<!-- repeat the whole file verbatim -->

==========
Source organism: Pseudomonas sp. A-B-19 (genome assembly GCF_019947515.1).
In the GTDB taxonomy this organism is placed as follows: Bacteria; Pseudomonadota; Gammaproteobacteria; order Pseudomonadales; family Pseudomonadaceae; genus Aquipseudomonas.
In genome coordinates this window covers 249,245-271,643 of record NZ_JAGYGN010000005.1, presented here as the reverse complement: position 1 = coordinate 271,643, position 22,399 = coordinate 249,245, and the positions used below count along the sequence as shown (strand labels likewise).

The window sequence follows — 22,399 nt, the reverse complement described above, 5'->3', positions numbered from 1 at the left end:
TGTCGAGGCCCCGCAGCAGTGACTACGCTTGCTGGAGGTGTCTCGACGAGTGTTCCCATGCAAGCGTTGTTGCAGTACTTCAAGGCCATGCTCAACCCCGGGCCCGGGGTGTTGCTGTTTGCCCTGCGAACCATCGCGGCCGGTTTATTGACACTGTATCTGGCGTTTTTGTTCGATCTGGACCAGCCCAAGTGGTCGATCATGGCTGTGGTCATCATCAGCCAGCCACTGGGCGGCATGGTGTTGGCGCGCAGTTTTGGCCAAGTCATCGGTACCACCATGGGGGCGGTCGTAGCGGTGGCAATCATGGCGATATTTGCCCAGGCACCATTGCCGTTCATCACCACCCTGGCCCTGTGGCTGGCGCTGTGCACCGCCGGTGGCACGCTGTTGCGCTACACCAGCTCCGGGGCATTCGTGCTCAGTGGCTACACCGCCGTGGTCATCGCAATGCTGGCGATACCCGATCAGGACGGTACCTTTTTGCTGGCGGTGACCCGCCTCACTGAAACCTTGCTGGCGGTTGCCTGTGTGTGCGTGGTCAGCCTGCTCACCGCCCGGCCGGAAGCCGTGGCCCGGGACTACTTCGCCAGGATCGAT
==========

Source organism: Pseudomonas sp. A-B-19 (genome assembly GCF_019947515.1).
In the GTDB taxonomy this organism is placed as follows: Bacteria; Pseudomonadota; Gammaproteobacteria; order Pseudomonadales; family Pseudomonadaceae; genus Aquipseudomonas.
In genome coordinates this window covers 249,245-271,643 of record NZ_JAGYGN010000005.1, presented here as the reverse complement: position 1 = coordinate 271,643, position 22,399 = coordinate 249,245, and the positions used below count along the sequence as shown (strand labels likewise).

The window sequence follows — 22,399 nt, the reverse complement described above, 5'->3', positions numbered from 1 at the left end:
TGTCGAGGCCCCGCAGCAGTGACTACGCTTGCTGGAGGTGTCTCGACGAGTGTTCCCATGCAAGCGTTGTTGCAGTACTTCAAGGCCATGCTCAACCCCGGGCCCGGGGTGTTGCTGTTTGCCCTGCGAACCATCGCGGCCGGTTTATTGACACTGTATCTGGCGTTTTTGTTCGATCTGGACCAGCCCAAGTGGTCGATCATGGCTGTGGTCATCATCAGCCAGCCACTGGGCGGCATGGTGTTGGCGCGCAGTTTTGGCCAAGTCATCGGTACCACCATGGGGGCGGTCGTAGCGGTGGCAATCATGGCGATATTTGCCCAGGCACCATTGCCGTTCATCACCACCCTGGCCCTGTGGCTGGCGCTGTGCACCGCCGGTGGCACGCTGTTGCGCTACACCAGCTCCGGGGCATTCGTGCTCAGTGGCTACACCGCCGTGGTCATCGCAATGCTGGCGATACCCGATCAGGACGGTACCTTTTTGCTGGCGGTGACCCGCCTCACTGAAACCTTGCTGGCGGTTGCCTGTGTGTGCGTGGTCAGCCTGCTCACCGCCCGGCCGGAAGCCGTGGCCCGGGACTACTTCGCCAGGATCGAT